Private rented sector has doubled in size since 2002

While the decline in home ownership seen over the past 10 years appears to have abated, the private rented sector is reported to have doubled in size since 2002, official figures show.

According to the English Housing Survey’s latest data, 19% (4.3 million) of all households were rented privately in England in 2014-2015.

There has been a significant upswing in the proportion of families with children living in private rented accommodation too, with nearly one million more families with dependent children now living in the private rental sector in England than a decade earlier.

Around 1.6 million families rent privately in England, which accounts for more than one in three (37%) privately rented households. Whereas in 2004-5, this figure stood at 30% of households.

This 7% increase means there are now around 912,000 more households with children in the private rented sector than there were 10 years ago.

The English Housing Survey also found that over the last 10 years there has been a rise in younger households in the private rented sector.

In 2004-05, 24% of people aged 25 to 34 years rented privately. The survey’s data from 2014-15 reveal that this figure has increased to 46%.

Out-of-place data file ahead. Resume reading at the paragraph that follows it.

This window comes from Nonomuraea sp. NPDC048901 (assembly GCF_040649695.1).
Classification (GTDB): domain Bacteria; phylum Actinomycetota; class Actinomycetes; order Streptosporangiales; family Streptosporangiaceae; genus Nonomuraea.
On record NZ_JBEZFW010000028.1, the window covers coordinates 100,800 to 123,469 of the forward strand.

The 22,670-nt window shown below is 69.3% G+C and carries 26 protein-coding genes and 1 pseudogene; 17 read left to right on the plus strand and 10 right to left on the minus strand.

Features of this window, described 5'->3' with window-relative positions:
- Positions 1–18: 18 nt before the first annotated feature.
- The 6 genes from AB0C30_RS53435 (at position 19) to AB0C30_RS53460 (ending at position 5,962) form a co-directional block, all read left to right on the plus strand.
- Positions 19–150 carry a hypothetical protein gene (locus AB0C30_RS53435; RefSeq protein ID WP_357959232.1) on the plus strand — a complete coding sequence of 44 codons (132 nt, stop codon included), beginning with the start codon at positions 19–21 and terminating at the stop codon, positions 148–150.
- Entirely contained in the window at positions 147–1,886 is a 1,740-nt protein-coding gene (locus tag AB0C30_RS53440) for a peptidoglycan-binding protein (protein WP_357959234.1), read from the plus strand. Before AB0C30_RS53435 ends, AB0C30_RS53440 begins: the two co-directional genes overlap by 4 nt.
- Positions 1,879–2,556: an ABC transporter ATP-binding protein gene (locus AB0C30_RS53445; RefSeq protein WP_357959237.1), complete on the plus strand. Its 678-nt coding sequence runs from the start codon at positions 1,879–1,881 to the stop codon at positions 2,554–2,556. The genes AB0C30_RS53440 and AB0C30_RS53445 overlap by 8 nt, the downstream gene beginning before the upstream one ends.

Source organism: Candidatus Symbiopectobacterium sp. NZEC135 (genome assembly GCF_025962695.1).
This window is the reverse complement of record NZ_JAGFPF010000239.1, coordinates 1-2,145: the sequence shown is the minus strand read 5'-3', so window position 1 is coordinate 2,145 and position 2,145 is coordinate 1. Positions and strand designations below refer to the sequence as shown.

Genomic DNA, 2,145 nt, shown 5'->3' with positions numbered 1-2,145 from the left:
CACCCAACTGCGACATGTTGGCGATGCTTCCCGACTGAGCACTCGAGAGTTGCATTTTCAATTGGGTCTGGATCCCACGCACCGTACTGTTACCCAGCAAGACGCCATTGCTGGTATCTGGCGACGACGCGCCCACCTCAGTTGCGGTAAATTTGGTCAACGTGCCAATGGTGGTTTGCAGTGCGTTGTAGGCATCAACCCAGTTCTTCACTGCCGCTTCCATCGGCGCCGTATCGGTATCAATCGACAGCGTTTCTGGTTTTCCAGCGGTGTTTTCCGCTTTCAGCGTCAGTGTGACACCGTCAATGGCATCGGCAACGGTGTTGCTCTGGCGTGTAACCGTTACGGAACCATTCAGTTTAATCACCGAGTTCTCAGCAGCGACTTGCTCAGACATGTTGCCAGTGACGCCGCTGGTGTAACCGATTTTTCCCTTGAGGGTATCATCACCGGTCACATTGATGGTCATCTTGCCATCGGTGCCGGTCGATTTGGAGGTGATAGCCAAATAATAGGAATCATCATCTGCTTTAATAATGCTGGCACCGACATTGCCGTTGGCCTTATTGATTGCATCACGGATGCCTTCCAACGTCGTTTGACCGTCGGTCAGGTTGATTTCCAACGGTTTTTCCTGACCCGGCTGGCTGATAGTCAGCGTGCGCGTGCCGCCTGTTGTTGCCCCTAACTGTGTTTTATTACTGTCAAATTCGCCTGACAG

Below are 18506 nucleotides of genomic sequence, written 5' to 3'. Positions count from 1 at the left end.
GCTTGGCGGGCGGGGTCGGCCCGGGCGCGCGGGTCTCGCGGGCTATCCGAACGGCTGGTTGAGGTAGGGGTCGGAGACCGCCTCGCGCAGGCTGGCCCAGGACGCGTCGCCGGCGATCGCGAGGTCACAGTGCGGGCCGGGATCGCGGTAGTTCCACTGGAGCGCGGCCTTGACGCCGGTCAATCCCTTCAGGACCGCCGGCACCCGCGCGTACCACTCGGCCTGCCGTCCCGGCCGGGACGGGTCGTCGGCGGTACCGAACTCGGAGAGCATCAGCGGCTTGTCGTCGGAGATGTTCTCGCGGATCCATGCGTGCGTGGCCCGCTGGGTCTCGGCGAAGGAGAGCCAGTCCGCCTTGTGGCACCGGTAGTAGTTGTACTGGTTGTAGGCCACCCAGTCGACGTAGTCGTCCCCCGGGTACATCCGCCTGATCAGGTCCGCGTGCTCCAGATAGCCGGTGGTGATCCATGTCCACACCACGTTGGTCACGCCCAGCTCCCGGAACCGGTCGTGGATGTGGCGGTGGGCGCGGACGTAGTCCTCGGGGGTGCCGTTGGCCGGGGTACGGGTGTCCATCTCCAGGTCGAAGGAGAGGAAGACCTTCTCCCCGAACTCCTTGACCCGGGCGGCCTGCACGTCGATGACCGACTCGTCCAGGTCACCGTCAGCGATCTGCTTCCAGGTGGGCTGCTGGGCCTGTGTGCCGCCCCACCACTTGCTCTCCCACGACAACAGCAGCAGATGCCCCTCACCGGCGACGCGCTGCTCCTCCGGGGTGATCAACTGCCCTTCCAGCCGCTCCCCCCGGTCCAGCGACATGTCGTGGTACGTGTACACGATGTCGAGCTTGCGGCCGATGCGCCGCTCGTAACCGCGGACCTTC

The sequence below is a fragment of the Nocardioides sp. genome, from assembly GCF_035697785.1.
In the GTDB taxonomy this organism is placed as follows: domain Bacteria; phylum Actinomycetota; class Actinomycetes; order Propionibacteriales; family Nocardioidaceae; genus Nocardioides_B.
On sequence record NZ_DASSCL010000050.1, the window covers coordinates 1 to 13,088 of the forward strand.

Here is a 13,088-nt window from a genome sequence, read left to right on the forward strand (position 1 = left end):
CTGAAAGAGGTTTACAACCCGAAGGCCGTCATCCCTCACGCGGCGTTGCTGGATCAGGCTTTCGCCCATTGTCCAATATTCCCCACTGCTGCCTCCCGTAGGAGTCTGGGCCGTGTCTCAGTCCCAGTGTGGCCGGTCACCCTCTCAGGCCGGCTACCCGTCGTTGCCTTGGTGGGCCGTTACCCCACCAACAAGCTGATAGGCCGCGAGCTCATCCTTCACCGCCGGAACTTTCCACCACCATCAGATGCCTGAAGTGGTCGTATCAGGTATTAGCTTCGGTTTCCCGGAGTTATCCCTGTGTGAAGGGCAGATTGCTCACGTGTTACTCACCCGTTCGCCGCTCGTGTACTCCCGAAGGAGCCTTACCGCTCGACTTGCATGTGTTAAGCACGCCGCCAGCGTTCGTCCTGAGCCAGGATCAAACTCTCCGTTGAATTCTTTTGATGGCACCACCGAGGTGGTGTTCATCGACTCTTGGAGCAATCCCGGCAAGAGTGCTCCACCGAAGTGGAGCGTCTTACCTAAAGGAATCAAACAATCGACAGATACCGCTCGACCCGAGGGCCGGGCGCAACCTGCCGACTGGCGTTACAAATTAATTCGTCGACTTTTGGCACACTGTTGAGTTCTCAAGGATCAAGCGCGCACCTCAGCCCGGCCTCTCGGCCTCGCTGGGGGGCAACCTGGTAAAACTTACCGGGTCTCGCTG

In 2014-15, the average age of first time buyers was 33 years old, up from 31 a decade earlier and last year the average first time buyer needed a deposit of £42,505 to secure a mortgage for their first home.

The proportion of private renters who expect to get on the property ladder has meanwhile fallen.

In 2014-15, 57% of private renters said they expect to buy a home at some point, down from 61% a year earlier.

The report concludes that younger households aged 25-34 are more likely to be renting privately than buying their own homes.

In 2014-15, the average rent in the private sector in England was £179 per week, which was unchanged from a year earlier.

The average rent in London increased by £17 per week from a year earlier, to reach £298 per week.

Matt Whittaker, chief economist at think-tank the Resolution Foundation, said:

"While there is now political consensus around the strong need to support greater home ownership, it's important that households on modest incomes, particularly those with children, don't miss out on the action.

"And with renting set to play a bigger role going forward, there is also a need for a new focus on steps to improve security and stability for those who may never make it onto the housing ladder."

Housing Minister Brandon Lewis said more than 270,000 families were helped into home ownership through Government-backed schemes since 2010.

He continued:

"We've set out the boldest ambition for housing in a generation, doubling the budget so we can help a million more people into home ownership, while delivering a bigger, and better private rental sector."